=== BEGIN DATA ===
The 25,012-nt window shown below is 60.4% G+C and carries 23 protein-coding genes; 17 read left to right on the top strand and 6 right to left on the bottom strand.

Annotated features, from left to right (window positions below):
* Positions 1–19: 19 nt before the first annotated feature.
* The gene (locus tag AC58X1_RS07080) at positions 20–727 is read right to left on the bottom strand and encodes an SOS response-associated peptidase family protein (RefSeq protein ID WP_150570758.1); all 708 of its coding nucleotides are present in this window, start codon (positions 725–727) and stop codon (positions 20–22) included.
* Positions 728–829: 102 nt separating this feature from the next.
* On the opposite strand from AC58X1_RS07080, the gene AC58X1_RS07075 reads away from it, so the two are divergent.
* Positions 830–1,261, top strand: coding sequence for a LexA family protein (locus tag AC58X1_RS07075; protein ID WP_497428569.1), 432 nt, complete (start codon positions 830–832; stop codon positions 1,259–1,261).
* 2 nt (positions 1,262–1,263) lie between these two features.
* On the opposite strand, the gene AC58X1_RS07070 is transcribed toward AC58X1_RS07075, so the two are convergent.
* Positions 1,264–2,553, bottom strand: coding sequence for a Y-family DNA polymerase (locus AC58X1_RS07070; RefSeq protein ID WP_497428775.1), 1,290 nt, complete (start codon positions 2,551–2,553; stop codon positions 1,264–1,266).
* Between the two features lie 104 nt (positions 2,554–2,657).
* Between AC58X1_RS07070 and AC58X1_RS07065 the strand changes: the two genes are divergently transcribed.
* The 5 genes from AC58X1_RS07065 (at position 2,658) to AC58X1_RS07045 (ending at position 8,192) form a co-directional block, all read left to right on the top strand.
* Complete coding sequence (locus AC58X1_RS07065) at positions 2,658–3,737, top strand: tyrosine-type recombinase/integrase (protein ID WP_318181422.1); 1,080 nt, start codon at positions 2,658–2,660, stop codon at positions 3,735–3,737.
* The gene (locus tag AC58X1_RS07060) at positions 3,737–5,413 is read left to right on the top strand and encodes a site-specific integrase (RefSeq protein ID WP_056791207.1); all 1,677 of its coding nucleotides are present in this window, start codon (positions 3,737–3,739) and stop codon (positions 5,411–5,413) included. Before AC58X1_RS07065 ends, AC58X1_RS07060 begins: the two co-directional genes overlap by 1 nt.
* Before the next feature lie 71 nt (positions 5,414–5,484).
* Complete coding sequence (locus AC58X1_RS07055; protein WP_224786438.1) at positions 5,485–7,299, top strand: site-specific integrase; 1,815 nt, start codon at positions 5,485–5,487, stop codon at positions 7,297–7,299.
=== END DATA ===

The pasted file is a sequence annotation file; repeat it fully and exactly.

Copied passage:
The 25,012-nt window shown below is 60.4% G+C and carries 23 protein-coding genes; 17 read left to right on the top strand and 6 right to left on the bottom strand.

Annotated features, from left to right (window positions below):
* Positions 1–19: 19 nt before the first annotated feature.
* The gene (locus tag AC58X1_RS07080) at positions 20–727 is read right to left on the bottom strand and encodes an SOS response-associated peptidase family protein (RefSeq protein ID WP_150570758.1); all 708 of its coding nucleotides are present in this window, start codon (positions 725–727) and stop codon (positions 20–22) included.
* Positions 728–829: 102 nt separating this feature from the next.
* On the opposite strand from AC58X1_RS07080, the gene AC58X1_RS07075 reads away from it, so the two are divergent.
* Positions 830–1,261, top strand: coding sequence for a LexA family protein (locus tag AC58X1_RS07075; protein ID WP_497428569.1), 432 nt, complete (start codon positions 830–832; stop codon positions 1,259–1,261).
* 2 nt (positions 1,262–1,263) lie between these two features.
* On the opposite strand, the gene AC58X1_RS07070 is transcribed toward AC58X1_RS07075, so the two are convergent.
* Positions 1,264–2,553, bottom strand: coding sequence for a Y-family DNA polymerase (locus AC58X1_RS07070; RefSeq protein ID WP_497428775.1), 1,290 nt, complete (start codon positions 2,551–2,553; stop codon positions 1,264–1,266).
* Between the two features lie 104 nt (positions 2,554–2,657).
* Between AC58X1_RS07070 and AC58X1_RS07065 the strand changes: the two genes are divergently transcribed.
* The 5 genes from AC58X1_RS07065 (at position 2,658) to AC58X1_RS07045 (ending at position 8,192) form a co-directional block, all read left to right on the top strand.
* Complete coding sequence (locus AC58X1_RS07065) at positions 2,658–3,737, top strand: tyrosine-type recombinase/integrase (protein ID WP_318181422.1); 1,080 nt, start codon at positions 2,658–2,660, stop codon at positions 3,735–3,737.
* The gene (locus tag AC58X1_RS07060) at positions 3,737–5,413 is read left to right on the top strand and encodes a site-specific integrase (RefSeq protein ID WP_056791207.1); all 1,677 of its coding nucleotides are present in this window, start codon (positions 3,737–3,739) and stop codon (positions 5,411–5,413) included. Before AC58X1_RS07065 ends, AC58X1_RS07060 begins: the two co-directional genes overlap by 1 nt.
* Before the next feature lie 71 nt (positions 5,414–5,484).
* Complete coding sequence (locus AC58X1_RS07055; protein WP_224786438.1) at positions 5,485–7,299, top strand: site-specific integrase; 1,815 nt, start codon at positions 5,485–5,487, stop codon at positions 7,297–7,299.